Thriving in a foreign work culture is ideal; however, arriving at the thriving part may seem a little daunting. Enjoying experiences that are new can create excitement and a sense of adventure. However, being a new employee can become a source of anxiety, contribute to work culture shock and feelings of imposter syndrome. Why? For starters, you are new to the company. You are not acclimated to the new work culture yet; you may not know anyone there except the folks who interviewed you and extended the job offer. Being the new kid in class can bring about anxiety and the same is no different for new work environments. However, don’t fret! There are some proactive tips that you can take to adapt quickly to your new work environment and find your place in a different work culture.
Asking questions will provide you with clarity on how employees and processes operate in your new gig. If you wonder why all your coworkers gather on Friday afternoons in the halls to celebrate the wins of the team from the week, ask! Team and individual recognition may vary from company to company. Some organizations utilize more personalized recognition for a job well done while other companies will focus on the team effort rather than the individual. If you have questions about how you can expect to be recognized, be sure to talk to your new leader about it. When observing recognition, take notes and determine what it takes to be celebrated, if that’s your inspiration.
Networking with your new coworkers
Networking and getting to know your new coworkers will offer many substantial benefits that are often intangible. Having someone that you can talk to about work assignments as well as coworkers that you can bounce ideas with will provide you with a sense of belonging and build camaraderie. Coworkers may have insights on company cycles when it comes to projects, philanthropy efforts and what the company cares about. Coworkers can also help you approach issues that come up as well as awareness of other roles and departments that may be available for you to transition to in the future. Providing your new coworkers with some insights about yourself can also prove to be a great way to create an impression. Share with them the skills you have and ask how you can support the team and contribute.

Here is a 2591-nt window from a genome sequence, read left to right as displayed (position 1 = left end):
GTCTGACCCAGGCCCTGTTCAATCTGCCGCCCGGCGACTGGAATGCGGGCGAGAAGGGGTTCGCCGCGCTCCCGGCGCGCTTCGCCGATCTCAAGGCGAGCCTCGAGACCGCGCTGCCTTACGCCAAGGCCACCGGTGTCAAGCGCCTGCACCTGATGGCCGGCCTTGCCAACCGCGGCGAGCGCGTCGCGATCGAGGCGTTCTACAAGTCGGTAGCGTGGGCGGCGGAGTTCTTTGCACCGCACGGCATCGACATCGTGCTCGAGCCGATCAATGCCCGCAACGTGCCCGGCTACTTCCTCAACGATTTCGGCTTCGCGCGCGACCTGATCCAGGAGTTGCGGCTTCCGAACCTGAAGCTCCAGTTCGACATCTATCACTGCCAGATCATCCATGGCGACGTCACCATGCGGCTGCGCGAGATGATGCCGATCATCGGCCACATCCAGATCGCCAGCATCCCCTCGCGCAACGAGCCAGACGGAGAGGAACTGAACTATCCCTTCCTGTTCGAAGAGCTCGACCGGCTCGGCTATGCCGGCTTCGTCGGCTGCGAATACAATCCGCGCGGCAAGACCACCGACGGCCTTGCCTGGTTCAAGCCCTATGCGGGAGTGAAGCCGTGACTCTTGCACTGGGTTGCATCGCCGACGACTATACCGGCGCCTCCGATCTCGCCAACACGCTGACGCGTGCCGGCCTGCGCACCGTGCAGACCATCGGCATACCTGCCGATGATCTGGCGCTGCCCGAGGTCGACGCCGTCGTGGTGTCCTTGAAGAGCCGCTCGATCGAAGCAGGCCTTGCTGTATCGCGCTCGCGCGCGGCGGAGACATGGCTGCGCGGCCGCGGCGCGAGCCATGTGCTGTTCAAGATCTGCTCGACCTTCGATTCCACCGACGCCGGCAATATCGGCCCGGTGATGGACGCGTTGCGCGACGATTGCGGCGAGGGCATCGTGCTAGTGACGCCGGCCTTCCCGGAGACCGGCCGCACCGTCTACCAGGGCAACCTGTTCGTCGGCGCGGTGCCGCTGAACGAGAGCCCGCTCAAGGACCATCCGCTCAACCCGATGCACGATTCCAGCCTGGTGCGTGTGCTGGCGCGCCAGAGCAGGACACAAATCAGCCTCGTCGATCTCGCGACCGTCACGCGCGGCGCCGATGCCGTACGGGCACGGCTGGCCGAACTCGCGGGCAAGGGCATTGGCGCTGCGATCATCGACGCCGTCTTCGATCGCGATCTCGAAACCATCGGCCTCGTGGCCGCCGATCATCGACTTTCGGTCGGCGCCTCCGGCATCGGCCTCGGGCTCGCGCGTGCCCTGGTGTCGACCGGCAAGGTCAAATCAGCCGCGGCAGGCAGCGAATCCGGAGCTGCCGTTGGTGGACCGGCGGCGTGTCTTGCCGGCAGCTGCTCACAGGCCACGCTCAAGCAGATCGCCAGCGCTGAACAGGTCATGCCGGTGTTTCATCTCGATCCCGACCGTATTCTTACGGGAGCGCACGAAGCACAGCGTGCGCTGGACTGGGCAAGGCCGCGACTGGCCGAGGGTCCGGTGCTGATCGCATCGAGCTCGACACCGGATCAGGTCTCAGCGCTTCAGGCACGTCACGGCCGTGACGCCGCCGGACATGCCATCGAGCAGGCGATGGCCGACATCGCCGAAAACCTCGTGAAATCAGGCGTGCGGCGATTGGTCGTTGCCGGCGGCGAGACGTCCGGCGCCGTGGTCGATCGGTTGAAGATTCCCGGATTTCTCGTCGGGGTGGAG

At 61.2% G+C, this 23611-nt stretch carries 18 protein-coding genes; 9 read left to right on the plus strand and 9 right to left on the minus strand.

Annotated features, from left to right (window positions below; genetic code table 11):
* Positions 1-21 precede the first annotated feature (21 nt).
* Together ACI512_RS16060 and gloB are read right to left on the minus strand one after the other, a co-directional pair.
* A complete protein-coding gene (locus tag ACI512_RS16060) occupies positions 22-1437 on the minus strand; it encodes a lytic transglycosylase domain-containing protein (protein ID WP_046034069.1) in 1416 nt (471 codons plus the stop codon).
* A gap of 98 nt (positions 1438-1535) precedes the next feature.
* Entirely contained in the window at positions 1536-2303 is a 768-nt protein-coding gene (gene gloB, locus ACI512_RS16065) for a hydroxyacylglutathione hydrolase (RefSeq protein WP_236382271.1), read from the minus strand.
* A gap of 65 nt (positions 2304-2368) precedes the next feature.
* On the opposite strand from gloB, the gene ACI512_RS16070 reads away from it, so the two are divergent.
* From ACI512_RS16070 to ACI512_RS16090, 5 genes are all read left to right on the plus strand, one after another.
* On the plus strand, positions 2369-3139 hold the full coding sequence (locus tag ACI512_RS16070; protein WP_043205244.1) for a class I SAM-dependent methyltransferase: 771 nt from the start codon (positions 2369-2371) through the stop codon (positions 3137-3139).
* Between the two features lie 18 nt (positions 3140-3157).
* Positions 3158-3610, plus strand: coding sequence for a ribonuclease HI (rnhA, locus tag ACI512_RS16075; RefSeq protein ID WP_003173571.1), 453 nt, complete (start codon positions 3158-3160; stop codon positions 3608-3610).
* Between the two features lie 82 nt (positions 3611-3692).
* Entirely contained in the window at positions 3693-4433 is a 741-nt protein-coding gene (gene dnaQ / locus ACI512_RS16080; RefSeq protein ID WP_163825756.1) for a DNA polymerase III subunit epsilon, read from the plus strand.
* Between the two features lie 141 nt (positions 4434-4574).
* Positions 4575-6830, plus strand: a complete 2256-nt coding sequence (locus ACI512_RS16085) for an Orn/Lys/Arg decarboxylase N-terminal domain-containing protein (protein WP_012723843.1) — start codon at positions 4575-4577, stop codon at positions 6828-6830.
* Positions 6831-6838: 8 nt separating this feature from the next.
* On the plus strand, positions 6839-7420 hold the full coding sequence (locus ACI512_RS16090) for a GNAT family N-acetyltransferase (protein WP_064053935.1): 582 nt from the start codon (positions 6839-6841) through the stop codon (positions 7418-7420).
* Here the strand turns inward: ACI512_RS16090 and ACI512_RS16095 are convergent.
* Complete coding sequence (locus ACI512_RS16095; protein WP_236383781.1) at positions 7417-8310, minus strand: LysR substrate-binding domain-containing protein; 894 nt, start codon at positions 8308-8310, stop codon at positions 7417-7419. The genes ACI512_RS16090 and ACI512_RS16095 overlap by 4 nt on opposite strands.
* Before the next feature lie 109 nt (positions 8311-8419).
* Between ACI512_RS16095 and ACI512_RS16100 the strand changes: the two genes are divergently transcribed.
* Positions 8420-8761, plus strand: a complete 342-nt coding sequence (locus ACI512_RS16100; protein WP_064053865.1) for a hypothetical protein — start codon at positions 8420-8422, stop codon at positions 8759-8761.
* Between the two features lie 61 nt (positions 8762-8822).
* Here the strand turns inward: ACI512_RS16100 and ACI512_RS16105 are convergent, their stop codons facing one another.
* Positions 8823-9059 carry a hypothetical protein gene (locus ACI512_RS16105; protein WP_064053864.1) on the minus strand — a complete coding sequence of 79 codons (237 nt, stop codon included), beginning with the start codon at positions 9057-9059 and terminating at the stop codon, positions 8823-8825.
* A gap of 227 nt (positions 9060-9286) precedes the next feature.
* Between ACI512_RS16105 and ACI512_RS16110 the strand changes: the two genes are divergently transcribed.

Chart out a plan for success!
Charting out a plan for success will also include regular meetings with your leader. It may be helpful to develop a plan to meet regularly with your direct supervisor to ensure alignment and growth in your new role. However, to continue to gain valuable insights also find out the best ways to proactively connect with other leaders in your organization. During weekly, bi-weekly or monthly one-on-one meetings with your leader, ask them if there are other managers that you should know and ask for an introduction. If you have a role that directly impacts another internal department, taking the time to find out who the leadership is in the other department can help you connect the dots, build upon your internal contact list, and possibly enhance your chances of standing out when company projects come up. You simply can’t go wrong learning who other leaders are and building relationships with them where you can.
Assessing where you are and where you want to be.Regularly assess how you feel and what you need to be successful. Write down your questions and ask them at the right time. Also take note of the names of new people that you meet. While it may seem harmless to forget a few names, knowing someone’s name creates a sense of friendliness and respect. Besides, we all appreciate it when people remember our names. Being acclimated to a foreign work culture can help you find your place and ultimately, enhance your ability to thrive in your new role. If you need additional help navigating your career path, check out other SkillUp career blogs or register for a free group career coaching session.